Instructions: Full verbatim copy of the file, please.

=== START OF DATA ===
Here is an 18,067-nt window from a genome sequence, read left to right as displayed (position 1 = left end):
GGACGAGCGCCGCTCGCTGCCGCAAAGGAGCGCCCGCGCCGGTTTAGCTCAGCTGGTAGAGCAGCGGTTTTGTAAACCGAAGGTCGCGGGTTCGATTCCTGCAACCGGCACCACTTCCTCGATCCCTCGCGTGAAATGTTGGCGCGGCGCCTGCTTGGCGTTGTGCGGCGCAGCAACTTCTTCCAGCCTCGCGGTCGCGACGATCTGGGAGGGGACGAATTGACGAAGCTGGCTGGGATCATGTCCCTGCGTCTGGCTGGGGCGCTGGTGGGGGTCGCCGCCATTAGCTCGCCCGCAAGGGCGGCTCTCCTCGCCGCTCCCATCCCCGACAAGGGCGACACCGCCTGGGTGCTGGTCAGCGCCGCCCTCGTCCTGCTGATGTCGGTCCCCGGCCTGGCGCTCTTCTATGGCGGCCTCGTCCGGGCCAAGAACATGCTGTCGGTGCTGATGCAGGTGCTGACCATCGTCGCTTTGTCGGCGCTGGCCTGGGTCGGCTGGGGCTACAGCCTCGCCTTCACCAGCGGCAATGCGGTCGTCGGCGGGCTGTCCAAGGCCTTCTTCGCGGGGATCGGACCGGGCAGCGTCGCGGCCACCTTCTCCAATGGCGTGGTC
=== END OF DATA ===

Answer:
Here is an 18,067-nt window from a genome sequence, read left to right as displayed (position 1 = left end):
GGACGAGCGCCGCTCGCTGCCGCAAAGGAGCGCCCGCGCCGGTTTAGCTCAGCTGGTAGAGCAGCGGTTTTGTAAACCGAAGGTCGCGGGTTCGATTCCTGCAACCGGCACCACTTCCTCGATCCCTCGCGTGAAATGTTGGCGCGGCGCCTGCTTGGCGTTGTGCGGCGCAGCAACTTCTTCCAGCCTCGCGGTCGCGACGATCTGGGAGGGGACGAATTGACGAAGCTGGCTGGGATCATGTCCCTGCGTCTGGCTGGGGCGCTGGTGGGGGTCGCCGCCATTAGCTCGCCCGCAAGGGCGGCTCTCCTCGCCGCTCCCATCCCCGACAAGGGCGACACCGCCTGGGTGCTGGTCAGCGCCGCCCTCGTCCTGCTGATGTCGGTCCCCGGCCTGGCGCTCTTCTATGGCGGCCTCGTCCGGGCCAAGAACATGCTGTCGGTGCTGATGCAGGTGCTGACCATCGTCGCTTTGTCGGCGCTGGCCTGGGTCGGCTGGGGCTACAGCCTCGCCTTCACCAGCGGCAATGCGGTCGTCGGCGGGCTGTCCAAGGCCTTCTTCGCGGGGATCGGACCGGGCAGCGTCGCGGCCACCTTCTCCAATGGCGTGGTC